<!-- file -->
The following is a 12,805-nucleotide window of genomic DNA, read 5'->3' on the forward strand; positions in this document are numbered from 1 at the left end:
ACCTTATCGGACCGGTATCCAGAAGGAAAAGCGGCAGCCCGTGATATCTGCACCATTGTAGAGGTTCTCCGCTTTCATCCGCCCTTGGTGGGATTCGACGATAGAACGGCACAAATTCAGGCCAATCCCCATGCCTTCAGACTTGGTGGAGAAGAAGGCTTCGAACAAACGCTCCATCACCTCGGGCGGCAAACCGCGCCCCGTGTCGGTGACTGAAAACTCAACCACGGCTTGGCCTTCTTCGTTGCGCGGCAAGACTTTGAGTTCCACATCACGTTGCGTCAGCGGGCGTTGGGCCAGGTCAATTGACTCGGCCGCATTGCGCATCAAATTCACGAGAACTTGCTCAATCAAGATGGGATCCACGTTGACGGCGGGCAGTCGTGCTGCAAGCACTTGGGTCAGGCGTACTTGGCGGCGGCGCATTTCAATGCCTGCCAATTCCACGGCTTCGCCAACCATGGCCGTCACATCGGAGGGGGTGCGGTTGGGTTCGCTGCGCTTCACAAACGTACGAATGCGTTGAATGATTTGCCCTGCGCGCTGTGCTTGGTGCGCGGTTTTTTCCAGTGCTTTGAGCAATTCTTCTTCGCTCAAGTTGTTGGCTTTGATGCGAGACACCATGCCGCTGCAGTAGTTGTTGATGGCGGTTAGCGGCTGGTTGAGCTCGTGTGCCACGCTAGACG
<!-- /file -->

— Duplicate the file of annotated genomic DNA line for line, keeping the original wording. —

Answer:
The following is a 12,805-nucleotide window of genomic DNA, read 5'->3' on the forward strand; positions in this document are numbered from 1 at the left end:
ACCTTATCGGACCGGTATCCAGAAGGAAAAGCGGCAGCCCGTGATATCTGCACCATTGTAGAGGTTCTCCGCTTTCATCCGCCCTTGGTGGGATTCGACGATAGAACGGCACAAATTCAGGCCAATCCCCATGCCTTCAGACTTGGTGGAGAAGAAGGCTTCGAACAAACGCTCCATCACCTCGGGCGGCAAACCGCGCCCCGTGTCGGTGACTGAAAACTCAACCACGGCTTGGCCTTCTTCGTTGCGCGGCAAGACTTTGAGTTCCACATCACGTTGCGTCAGCGGGCGTTGGGCCAGGTCAATTGACTCGGCCGCATTGCGCATCAAATTCACGAGAACTTGCTCAATCAAGATGGGATCCACGTTGACGGCGGGCAGTCGTGCTGCAAGCACTTGGGTCAGGCGTACTTGGCGGCGGCGCATTTCAATGCCTGCCAATTCCACGGCTTCGCCAACCATGGCCGTCACATCGGAGGGGGTGCGGTTGGGTTCGCTGCGCTTCACAAACGTACGAATGCGTTGAATGATTTGCCCTGCGCGCTGTGCTTGGTGCGCGGTTTTTTCCAGTGCTTTGAGCAATTCTTCTTCGCTCAAGTTGTTGGCTTTGATGCGAGACACCATGCCGCTGCAGTAGTTGTTGATGGCGGTTAGCGGCTGGTTGAGCTCGTGTGCCACGCTAGACG